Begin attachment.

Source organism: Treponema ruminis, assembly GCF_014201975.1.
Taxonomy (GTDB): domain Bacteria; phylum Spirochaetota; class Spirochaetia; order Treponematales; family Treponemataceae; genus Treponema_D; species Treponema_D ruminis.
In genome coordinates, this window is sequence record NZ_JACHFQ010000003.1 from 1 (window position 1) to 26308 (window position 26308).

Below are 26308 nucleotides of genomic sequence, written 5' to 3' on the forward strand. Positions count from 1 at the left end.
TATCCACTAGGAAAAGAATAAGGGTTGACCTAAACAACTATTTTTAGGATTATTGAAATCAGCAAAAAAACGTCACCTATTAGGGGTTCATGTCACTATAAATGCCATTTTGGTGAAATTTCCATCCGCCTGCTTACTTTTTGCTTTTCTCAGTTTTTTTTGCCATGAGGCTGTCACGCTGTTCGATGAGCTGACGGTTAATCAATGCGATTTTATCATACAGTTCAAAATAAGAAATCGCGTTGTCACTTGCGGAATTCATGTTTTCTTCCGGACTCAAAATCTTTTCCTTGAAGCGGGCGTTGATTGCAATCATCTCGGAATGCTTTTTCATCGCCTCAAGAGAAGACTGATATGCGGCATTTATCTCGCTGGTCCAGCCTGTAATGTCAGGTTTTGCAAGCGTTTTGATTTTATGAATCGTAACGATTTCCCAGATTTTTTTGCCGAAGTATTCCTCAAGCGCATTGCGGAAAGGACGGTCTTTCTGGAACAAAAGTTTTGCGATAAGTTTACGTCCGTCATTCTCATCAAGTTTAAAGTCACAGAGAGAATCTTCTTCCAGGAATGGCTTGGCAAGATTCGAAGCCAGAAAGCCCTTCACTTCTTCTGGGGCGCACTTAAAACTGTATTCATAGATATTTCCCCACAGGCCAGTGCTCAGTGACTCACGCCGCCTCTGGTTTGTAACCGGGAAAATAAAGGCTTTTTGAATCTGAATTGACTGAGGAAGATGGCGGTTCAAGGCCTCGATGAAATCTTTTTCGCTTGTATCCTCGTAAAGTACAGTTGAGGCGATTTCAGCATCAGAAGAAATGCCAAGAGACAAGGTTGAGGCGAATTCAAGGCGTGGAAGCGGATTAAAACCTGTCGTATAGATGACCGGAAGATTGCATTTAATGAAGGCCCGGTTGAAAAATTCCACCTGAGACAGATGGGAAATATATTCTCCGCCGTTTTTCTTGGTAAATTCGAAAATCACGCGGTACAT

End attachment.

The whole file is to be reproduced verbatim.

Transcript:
Source organism: Treponema ruminis, assembly GCF_014201975.1.
Taxonomy (GTDB): domain Bacteria; phylum Spirochaetota; class Spirochaetia; order Treponematales; family Treponemataceae; genus Treponema_D; species Treponema_D ruminis.
In genome coordinates, this window is sequence record NZ_JACHFQ010000003.1 from 1 (window position 1) to 26308 (window position 26308).

Below are 26308 nucleotides of genomic sequence, written 5' to 3' on the forward strand. Positions count from 1 at the left end.
TATCCACTAGGAAAAGAATAAGGGTTGACCTAAACAACTATTTTTAGGATTATTGAAATCAGCAAAAAAACGTCACCTATTAGGGGTTCATGTCACTATAAATGCCATTTTGGTGAAATTTCCATCCGCCTGCTTACTTTTTGCTTTTCTCAGTTTTTTTTGCCATGAGGCTGTCACGCTGTTCGATGAGCTGACGGTTAATCAATGCGATTTTATCATACAGTTCAAAATAAGAAATCGCGTTGTCACTTGCGGAATTCATGTTTTCTTCCGGACTCAAAATCTTTTCCTTGAAGCGGGCGTTGATTGCAATCATCTCGGAATGCTTTTTCATCGCCTCAAGAGAAGACTGATATGCGGCATTTATCTCGCTGGTCCAGCCTGTAATGTCAGGTTTTGCAAGCGTTTTGATTTTATGAATCGTAACGATTTCCCAGATTTTTTTGCCGAAGTATTCCTCAAGCGCATTGCGGAAAGGACGGTCTTTCTGGAACAAAAGTTTTGCGATAAGTTTACGTCCGTCATTCTCATCAAGTTTAAAGTCACAGAGAGAATCTTCTTCCAGGAATGGCTTGGCAAGATTCGAAGCCAGAAAGCCCTTCACTTCTTCTGGGGCGCACTTAAAACTGTATTCATAGATATTTCCCCACAGGCCAGTGCTCAGTGACTCACGCCGCCTCTGGTTTGTAACCGGGAAAATAAAGGCTTTTTGAATCTGAATTGACTGAGGAAGATGGCGGTTCAAGGCCTCGATGAAATCTTTTTCGCTTGTATCCTCGTAAAGTACAGTTGAGGCGATTTCAGCATCAGAAGAAATGCCAAGAGACAAGGTTGAGGCGAATTCAAGGCGTGGAAGCGGATTAAAACCTGTCGTATAGATGACCGGAAGATTGCATTTAATGAAGGCCCGGTTGAAAAATTCCACCTGAGACAGATGGGAAATATATTCTCCGCCGTTTTTCTTGGTAAATTCGAAAATCACGCGGTACAT